Surveying her kitchen like a queen who has just regained her kingdom after a fierce struggle, Samiha Samir is enjoying the spoils of battle — in this case, by sampling a variety of foods.
She remembers the tough times when she lost her taste for food after she was diagnosed with stomach cancer. For six months, she could not eat anything, taking in only fluids.
Yet she refused to listen to talk about her being sick, as she considers herself a fighter, rigorously facing her illness with a smile. And once in a while, cancer is merciful and lets her enjoy some happy moments. During those times, her doctor allows her to eat whatever she likes.
Samir talked about the day when she finally was able to return to her favorite hobby: cooking.
In times of deprivation, she would enter the kitchen with her daughter to smell the food, trying to revive her taste buds. Although she is still undergoing chemotherapy, she is getting ready to participate in the “mashi" festival organized by the Egyptian CanSurvive nonprofit association in support of cancer patients.
Mashi is an Egyptian dish of vegetables, usually zucchini, eggplant and peppers, stuffed with a rice-based filling.
Women dealing with cancer compete in the festival to prepare the most delicious mashi platter to impress a jury of men who are also struggling with the disease. Samir does not care about winning. In this competition, each participant wishes the others the best, because the objective is to fight society’s perspective on cancer and turn a diagnosis into a starting point instead of the end of the world, as many see it.
“I did not want my friends to visit me while I was in bed. I would sit with them and hide my pain to avoid burdening them with my suffering. But I needed moral support, and my daughter helped me and told me about the association,” she said.
“I participated in the association’s sessions and events, and I listened to other patients’ stories about how they fought their cancer.”
Iman Jamil decided not to waste the opportunity to participate in the mashi festival, especially after having missed the chance to partake in the pasta and fashion festivals to fight cancer. Each day, she thinks about an original way to prepare a unique mashi platter — and she promised to present her fellow survivors with the most delicious dish.
“I did not give in to the disease when I found out I had breast cancer. I tried to swallow my shock for my [sick] mother’s sake, but I failed. My mother passed away, and I was in despair. I insisted, though, on fighting my cancer, and other patients’ stories were inspirational to me. I followed their survival testimonies on the association’s page, and I drew from the spirit of challenge from my husband and kids, thanks to their support,” Jamil said.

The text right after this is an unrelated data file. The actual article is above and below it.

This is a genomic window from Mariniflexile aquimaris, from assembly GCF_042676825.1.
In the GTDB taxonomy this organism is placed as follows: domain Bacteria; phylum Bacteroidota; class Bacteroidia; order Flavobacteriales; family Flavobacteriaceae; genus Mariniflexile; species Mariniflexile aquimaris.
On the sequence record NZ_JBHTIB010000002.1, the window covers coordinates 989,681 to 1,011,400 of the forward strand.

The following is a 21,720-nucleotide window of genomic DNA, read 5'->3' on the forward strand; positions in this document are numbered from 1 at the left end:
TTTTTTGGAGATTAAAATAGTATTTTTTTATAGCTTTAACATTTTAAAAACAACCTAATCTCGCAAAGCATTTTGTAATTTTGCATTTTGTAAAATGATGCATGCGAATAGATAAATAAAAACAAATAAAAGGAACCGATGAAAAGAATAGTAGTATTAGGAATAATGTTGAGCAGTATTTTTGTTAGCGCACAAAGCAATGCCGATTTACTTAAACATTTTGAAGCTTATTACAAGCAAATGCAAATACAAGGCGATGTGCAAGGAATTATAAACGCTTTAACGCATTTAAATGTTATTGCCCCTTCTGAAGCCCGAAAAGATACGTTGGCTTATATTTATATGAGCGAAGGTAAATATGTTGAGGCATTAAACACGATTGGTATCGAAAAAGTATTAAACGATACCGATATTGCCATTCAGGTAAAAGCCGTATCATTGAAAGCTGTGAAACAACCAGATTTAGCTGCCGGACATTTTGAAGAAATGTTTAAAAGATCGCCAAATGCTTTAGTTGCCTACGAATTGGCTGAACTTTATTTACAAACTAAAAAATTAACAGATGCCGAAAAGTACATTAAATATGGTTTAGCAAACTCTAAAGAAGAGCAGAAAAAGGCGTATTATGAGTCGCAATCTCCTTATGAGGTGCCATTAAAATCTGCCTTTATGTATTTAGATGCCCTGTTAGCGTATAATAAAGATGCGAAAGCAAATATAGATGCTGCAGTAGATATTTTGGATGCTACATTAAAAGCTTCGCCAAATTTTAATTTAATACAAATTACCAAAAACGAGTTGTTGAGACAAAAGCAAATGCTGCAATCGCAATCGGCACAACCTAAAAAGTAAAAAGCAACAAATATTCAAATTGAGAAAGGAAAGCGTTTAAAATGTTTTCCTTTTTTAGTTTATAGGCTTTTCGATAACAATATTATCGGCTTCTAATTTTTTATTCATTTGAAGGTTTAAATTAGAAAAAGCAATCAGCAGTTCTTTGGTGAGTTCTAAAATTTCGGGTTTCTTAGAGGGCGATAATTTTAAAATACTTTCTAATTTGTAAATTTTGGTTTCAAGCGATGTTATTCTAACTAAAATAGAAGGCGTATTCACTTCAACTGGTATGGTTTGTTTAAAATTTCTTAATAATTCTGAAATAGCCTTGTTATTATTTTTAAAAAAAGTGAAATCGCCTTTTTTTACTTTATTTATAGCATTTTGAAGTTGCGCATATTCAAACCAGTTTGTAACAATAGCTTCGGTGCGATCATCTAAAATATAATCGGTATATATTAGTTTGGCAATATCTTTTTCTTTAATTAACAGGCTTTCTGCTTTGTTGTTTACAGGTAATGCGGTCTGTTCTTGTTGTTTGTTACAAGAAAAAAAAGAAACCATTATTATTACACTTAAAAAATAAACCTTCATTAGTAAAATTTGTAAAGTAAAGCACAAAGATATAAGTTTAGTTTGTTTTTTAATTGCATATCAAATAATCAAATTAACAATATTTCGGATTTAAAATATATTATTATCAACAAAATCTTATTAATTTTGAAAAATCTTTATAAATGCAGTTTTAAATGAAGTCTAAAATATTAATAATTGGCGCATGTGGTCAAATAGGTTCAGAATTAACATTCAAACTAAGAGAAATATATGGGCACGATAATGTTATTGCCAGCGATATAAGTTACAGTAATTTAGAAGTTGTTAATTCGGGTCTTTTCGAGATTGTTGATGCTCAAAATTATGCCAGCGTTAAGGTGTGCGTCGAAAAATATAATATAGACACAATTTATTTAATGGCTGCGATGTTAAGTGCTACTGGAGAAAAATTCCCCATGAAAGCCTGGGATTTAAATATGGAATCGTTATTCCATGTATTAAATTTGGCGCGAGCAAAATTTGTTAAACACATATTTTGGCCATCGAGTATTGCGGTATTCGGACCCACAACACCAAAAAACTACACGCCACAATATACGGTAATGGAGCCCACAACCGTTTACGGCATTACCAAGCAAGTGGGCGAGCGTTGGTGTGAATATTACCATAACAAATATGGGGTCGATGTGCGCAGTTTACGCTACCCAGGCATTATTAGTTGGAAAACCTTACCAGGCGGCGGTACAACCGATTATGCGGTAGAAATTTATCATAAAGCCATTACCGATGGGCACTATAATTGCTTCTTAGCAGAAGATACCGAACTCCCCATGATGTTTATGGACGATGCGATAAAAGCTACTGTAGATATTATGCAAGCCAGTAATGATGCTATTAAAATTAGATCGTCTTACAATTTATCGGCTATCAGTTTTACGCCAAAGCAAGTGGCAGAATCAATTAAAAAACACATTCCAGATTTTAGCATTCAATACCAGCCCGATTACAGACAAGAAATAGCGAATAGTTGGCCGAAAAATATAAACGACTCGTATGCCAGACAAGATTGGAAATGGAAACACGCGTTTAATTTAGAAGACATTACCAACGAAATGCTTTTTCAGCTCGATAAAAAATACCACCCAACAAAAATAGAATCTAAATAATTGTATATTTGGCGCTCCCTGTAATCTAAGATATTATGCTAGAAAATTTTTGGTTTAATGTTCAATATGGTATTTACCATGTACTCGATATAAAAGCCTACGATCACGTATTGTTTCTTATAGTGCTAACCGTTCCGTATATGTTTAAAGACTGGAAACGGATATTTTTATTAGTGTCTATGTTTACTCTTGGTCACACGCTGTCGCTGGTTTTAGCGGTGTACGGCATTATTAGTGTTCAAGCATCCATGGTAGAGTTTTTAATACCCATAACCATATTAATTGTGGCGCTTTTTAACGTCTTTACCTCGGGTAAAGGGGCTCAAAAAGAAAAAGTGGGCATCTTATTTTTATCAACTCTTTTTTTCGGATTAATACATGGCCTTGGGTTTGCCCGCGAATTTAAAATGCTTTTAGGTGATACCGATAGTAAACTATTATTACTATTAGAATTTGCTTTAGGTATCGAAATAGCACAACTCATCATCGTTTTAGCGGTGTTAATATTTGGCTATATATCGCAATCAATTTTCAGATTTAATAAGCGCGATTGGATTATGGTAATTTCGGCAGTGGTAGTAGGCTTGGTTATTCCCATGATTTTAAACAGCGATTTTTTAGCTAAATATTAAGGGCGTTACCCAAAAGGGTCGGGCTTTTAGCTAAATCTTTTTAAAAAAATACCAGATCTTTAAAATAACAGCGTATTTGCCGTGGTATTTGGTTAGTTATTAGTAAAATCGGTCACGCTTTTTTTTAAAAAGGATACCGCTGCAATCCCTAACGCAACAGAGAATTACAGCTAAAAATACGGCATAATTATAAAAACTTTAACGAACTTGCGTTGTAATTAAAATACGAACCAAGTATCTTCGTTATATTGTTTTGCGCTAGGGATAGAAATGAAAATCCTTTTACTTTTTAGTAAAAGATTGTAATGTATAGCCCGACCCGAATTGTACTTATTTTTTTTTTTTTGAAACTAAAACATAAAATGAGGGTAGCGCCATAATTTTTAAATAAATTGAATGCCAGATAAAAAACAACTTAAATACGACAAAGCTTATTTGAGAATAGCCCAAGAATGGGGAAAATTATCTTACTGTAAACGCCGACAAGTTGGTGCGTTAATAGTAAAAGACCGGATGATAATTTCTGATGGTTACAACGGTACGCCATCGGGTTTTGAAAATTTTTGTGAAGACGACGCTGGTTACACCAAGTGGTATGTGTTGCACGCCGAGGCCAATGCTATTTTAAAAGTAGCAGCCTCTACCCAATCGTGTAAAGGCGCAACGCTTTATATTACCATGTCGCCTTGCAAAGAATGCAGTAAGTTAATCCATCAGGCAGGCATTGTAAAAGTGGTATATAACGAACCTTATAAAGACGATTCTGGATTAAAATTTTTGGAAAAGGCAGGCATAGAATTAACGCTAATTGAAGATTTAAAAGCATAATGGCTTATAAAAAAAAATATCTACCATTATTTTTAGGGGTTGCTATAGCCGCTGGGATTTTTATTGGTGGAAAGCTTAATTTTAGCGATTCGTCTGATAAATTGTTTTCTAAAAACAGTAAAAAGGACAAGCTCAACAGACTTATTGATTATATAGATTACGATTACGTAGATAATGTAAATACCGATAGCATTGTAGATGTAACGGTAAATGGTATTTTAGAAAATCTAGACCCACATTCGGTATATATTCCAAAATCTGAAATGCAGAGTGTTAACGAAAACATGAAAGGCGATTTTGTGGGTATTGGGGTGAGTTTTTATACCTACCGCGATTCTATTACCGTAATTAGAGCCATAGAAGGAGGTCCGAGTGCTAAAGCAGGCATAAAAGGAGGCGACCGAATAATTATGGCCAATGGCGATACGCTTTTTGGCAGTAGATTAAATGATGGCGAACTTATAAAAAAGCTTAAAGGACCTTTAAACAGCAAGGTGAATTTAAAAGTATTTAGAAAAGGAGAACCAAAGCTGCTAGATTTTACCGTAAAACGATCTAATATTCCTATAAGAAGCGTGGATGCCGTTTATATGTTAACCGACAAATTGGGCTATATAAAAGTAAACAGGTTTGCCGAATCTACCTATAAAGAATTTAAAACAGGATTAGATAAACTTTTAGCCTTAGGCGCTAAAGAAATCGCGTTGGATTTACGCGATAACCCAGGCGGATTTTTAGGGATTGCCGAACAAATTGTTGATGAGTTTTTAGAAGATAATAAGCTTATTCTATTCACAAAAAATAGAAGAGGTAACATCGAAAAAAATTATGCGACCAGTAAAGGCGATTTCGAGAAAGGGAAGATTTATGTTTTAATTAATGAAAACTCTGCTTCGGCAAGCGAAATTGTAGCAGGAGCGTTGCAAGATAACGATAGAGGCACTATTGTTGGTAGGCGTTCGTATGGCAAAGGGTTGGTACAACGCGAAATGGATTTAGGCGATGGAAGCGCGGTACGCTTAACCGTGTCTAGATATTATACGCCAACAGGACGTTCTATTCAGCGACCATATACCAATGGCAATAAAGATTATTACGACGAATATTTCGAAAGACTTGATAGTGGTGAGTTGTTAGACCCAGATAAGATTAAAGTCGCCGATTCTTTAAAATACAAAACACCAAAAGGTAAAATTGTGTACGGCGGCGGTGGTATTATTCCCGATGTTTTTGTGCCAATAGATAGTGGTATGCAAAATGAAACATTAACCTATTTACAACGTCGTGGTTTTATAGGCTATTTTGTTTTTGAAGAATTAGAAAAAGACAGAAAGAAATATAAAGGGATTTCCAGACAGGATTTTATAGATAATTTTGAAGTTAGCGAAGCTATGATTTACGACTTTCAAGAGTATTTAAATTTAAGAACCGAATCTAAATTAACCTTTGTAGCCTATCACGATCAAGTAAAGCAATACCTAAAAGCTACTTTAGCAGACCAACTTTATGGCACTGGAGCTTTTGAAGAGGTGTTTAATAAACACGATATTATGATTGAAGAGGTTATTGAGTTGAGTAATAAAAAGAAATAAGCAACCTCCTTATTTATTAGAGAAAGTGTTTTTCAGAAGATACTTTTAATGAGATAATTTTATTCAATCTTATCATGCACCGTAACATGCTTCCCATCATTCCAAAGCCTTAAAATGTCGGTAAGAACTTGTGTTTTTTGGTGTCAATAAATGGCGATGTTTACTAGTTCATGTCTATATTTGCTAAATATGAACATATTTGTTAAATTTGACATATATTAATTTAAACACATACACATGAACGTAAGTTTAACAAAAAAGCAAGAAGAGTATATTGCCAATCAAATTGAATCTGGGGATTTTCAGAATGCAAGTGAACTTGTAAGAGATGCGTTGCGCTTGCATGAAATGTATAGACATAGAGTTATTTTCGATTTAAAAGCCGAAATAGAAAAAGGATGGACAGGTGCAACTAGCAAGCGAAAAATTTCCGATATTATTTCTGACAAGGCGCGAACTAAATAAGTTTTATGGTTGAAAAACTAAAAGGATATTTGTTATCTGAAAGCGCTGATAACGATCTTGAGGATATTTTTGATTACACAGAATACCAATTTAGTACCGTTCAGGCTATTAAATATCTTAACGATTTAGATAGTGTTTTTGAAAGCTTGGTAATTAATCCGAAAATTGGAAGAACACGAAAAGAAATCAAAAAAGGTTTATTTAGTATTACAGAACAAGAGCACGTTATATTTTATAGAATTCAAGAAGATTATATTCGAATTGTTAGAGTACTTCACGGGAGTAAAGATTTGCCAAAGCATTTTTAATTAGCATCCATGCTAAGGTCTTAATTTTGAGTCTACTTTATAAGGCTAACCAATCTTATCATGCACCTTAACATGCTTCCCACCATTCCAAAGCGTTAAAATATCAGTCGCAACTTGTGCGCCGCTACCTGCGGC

“The patient is the one who defines society’s way of looking at her,” she added.
Jamil complained that many people don’t know a lot about cancer and have old-fashioned ideas about those who are afflicted. They often think the patient is living her last moments, and they don’t believe she can live a normal life if she wills it. She said it is important not to succumb to people’s pessimism and their imaginary scenarios.
Jamil said her children and husband always encourage her to persist at activities such as the mashi festival.
“My kids know I am an excellent cook, and they trust that I will win,” she tells her “adversaries” with a smile. “But I do not care about winning. I care about the joy and love I feel among my fellow cancer survivors and my supportive family.”
Jamil does has some serious competition, however.
Mirvat Mahran fully expects to win. To look at her, you would never guess what she has endured in her battle with advanced-stage breast cancer. Her enthusiasm overflows, and she shares it with everyone around her. She doesn’t wait for consolation. Instead, she asks others about their problems and gives them moral support, comfort and solutions. The members of the association see her as a ray of sun among them.
On the association’s Facebook page, she has many followers who encourage her in the competition. She answers them confidently, “I will win. There is no other way.”
Mahran might seem overconfident at first, but the aim is to stir up the competitive atmosphere to encourage those who haven’t participated yet to do so.
CanSurvive member Aya Mehsen said, “The competition and other events prepared by the association aim not only to support the patient but also to send out a message to doctors about the moral support patients need and how to boost their morale, because this is how they survive the treatment.”
CanSurvive director Esra’ al-Sharbini told Al-Monitor, “Cancer patients need moral support to fight society’s perspective, which sparks in them a fear of living with their disease. The association organizes several competitions to help cancer survivors cope with their sickness positively and to prevent it from interfering with their normal lives.”
Sharbini noted that the association basically suffers from lack of funding because many people are not convinced of the importance of moral support for cancer patients.
“Some people overlook the importance of the psychological factor for cancer patients and only care about the medical aspect,” she said. “The truth is, patients need all the psychological support they can get to walk them through the cancer stages and offer them medical and psychological advice.”
CanSurvive also organized a fashion festival for cancer fighters. Each participant cooperated with a fashion designer to create a dress that reflected her struggle with the disease and how she survived it.
Then there’s the pasta festival. “The idea was successful and prompted us to repeat it,” Sharbini said. “The winner will get a material and symbolic reward, and the aim behind all these activities is to tell everyone that cancer patients can live like everybody else and can do whatever they want without impediments.”